The U.S. Department of Education announced in January that “States will not be allowed to cancel federally mandated standardized exams this school year despite the pandemic, though they will be offered significant flexibility in how they give those tests and how (the tests) are used.”

In a related 2023 letter, the Department announced that: 

  • It will not invite state requests for “blanket waivers of assessments” previously required by the Every Student Succeeds Act (States did have this option in the spring of 2022.)
  • States will be allowed to administer shorter versions of state exams in English/language arts, math and science, OR
  • States will be allowed to administer exams as late as this summer or perhaps even into the next school year.
  • States will be allowed to seek waivers from federal requirements for school accountability, including the mandate to verify low-performing schools.
  • The Department also included a waiver from the requirement that states test 95% of eligible students.

(SOURCE:  States Still Must Give Standardized Tests This Year, Biden Administration Announces (

Education Week writer Libby Stanford reported on January 31, 2023, that a new direction in K- to-12 annual assessment is being taken by current Secretary of Education Miquel Cardona.  Specifically, Cardona said in a February speech that “Standardized tests should be used as a ‘flashlight’ on what works in education, not as a ‘hammer’ to force outcomes.” (SOURCE: Education Secretary: Standardized Tests Should No Longer Be a ‘Hammer’ ( ).

Mr. Cardona’s comments highlight a dramatic shift in perspective since standardized tests first became a part of American education in the mid-1800s. (In fact, Standardized Testing spread throughout American schools from 1838 to 1890.) The use of annual evaluative testing was hardwired into the American public education system after 2002 under the Bush administration’s No Child Left Behind Act which mandated annual testing in all 50 states.  

In a January 24, 2023, speech, Cardona didn’t announce anything new related to testing policies or plans coming from the Education Department, so it’s still unclear whether the Department has any plans for addressing testing-based issues in 2023.


Standardized testing was originally designed to measure student performance on an individual basis, not as a measure of a public school’s performance. The idea was that an annual assessment cannot adequately measure performance for an entire school based on individual student test scores.  

Annual standardized tests are meant to “measure the extent to which all students are meeting the state’s academic standards.” Each state’s standards are designed to line up with reading and math skills K to 12 students must master to succeed in first year college math and reading courses.

In a 2021 letter to the states, Acting Assistant Secretary in the Office of Elementary and Secondary Education, Ian Rosenblum, wrote that:

  • States will still have to report testing data by student subgroups, as previously required.
  • States are “encouraged” to extend the testing window for English-language proficiency tests.
  • There is no specific deadline established at this time for when states would have to “seek flexibility from accountability or other requirements.”
  • The Department recognizes that “individual states may need additional assessment flexibility based on specific circumstances,” in which cases the Department “will work with states to address their individual needs and conditions while ensuring the maximum available statewide data to inform the targeting of resources and supports.”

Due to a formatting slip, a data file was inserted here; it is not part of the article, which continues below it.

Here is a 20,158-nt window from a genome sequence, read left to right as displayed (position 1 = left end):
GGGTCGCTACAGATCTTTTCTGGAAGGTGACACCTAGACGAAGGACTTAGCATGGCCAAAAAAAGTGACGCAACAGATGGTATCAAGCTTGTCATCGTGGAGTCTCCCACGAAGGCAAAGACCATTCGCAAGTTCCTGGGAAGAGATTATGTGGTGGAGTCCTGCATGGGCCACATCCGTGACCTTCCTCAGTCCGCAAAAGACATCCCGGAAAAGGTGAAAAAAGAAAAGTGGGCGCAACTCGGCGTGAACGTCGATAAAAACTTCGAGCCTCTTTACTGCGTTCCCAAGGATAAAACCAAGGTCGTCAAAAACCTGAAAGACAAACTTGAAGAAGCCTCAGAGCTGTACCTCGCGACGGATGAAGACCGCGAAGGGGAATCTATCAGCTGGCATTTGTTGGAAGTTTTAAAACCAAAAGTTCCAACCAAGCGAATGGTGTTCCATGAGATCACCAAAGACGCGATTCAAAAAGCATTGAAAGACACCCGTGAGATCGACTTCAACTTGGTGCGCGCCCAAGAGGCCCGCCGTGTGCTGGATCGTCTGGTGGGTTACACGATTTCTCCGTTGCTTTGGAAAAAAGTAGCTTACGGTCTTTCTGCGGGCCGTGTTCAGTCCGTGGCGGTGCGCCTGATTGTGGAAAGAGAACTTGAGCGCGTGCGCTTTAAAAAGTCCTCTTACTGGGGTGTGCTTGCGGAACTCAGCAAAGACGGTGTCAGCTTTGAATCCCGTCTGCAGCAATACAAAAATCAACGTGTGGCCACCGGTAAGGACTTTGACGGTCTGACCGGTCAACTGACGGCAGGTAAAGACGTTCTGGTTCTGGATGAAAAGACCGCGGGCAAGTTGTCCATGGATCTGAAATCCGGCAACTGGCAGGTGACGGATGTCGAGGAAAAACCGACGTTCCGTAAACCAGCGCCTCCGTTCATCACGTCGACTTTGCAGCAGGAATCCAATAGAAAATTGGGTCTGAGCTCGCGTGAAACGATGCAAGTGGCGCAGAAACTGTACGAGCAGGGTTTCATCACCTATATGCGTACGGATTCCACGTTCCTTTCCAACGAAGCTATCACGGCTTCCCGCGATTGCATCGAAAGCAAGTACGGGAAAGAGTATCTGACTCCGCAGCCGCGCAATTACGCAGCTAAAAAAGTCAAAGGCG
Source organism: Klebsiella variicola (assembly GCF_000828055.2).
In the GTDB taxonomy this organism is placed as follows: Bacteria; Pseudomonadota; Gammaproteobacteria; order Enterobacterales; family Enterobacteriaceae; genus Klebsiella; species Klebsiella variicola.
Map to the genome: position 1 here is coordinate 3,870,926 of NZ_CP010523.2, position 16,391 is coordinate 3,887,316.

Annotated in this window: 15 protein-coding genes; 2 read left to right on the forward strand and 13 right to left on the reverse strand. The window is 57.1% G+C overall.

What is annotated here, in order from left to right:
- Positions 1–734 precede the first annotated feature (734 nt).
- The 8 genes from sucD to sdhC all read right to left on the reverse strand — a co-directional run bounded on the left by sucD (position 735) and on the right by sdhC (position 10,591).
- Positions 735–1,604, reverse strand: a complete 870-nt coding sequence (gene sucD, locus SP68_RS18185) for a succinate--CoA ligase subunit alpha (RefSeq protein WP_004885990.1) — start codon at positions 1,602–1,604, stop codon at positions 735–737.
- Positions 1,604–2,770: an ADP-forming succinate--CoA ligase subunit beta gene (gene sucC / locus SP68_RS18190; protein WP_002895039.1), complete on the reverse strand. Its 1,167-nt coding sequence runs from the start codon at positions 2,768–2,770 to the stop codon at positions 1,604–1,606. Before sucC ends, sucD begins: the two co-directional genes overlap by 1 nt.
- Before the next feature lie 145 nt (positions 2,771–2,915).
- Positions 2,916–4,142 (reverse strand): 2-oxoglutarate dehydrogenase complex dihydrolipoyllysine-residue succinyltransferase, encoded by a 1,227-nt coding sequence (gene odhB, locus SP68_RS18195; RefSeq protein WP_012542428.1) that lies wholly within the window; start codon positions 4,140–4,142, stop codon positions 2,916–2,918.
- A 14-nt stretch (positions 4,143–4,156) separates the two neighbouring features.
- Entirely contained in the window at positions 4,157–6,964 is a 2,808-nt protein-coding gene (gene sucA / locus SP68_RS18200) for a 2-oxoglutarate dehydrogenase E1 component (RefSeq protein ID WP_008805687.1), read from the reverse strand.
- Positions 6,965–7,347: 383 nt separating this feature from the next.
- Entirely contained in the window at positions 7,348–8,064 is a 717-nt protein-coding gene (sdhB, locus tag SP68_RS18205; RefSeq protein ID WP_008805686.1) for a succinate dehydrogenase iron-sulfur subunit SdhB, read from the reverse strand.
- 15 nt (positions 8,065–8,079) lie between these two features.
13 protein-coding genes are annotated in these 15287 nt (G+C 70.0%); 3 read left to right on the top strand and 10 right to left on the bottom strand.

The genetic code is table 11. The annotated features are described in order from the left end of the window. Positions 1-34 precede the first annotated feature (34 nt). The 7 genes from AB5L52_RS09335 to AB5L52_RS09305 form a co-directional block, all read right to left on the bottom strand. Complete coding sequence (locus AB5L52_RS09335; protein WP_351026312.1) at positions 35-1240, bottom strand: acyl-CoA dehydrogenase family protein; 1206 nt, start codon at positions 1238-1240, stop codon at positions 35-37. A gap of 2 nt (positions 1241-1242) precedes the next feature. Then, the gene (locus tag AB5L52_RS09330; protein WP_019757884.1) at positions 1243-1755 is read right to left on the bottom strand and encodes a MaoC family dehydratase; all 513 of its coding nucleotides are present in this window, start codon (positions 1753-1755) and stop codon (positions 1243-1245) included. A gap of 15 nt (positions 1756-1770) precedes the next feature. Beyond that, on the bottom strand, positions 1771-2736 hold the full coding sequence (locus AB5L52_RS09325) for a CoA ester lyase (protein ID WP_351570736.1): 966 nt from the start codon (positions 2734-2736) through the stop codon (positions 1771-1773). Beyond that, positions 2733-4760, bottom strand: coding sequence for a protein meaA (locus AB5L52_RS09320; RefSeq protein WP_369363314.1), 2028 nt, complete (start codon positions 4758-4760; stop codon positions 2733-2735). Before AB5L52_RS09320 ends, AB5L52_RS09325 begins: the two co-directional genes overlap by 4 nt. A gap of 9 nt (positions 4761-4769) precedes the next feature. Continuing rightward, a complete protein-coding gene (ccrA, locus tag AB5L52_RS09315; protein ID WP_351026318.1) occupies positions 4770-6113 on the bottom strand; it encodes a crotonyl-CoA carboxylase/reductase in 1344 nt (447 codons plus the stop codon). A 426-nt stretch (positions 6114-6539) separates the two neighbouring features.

Until further updates are announced, current requirements will be upheld.


On January 21, 2023, CNN news reported that current President Joe Biden “intends to end the COVID-19 national and public health emergencies on May 11.” 

This means that most pandemic related government-sponsored benefits will end in May. Whether or not pandemic-related “eased” standardized testing requirements left over from 2020 and 2021 will still hold is not yet apparent.

In the meantime, reports that “many state legislatures (are) considering proposals to reduce standardized exam overkill at the same time public schools are gearing up to administer another round of federal-and-state-mandated assessments.”

The same FairTest article summarizes assessment reform efforts: “In both K-12 and higher education, there’s renewed energy to replace high-stakes testing hurdles with authentic measures of what students know and can do, not how well they take standardized exams.” (Assessment Reform News: February 2023 – Fairtest)


Federally required annual testing evaluations tend to be a hot topic with home school providers.  Although testing requirements do tend to vary from state-to-state, at this point in history, students attending a home school must be tested once a year through “a nationally standardized test or other nationally standardized equivalent measurement.  The test must measure achievement in English grammar, reading, spelling, and mathematics” for all students and “verbal and quantitative areas for grade 11 students.”

If the federal government either revises current testing requirements or extends a full waiver from testing, the same regulations will apply to home schools. There are exceptions to this rule.  In fact, some states do not require that homeschoolers participate in any form of standardized testing.  (Caution:  Check testing requirements for your state and be sure to comply with those requirements in a timely fashion.)

There should be more definitive testing information available for the 2023-2024 school year sometime this spring.  Watch this space – when we know, you’ll know!


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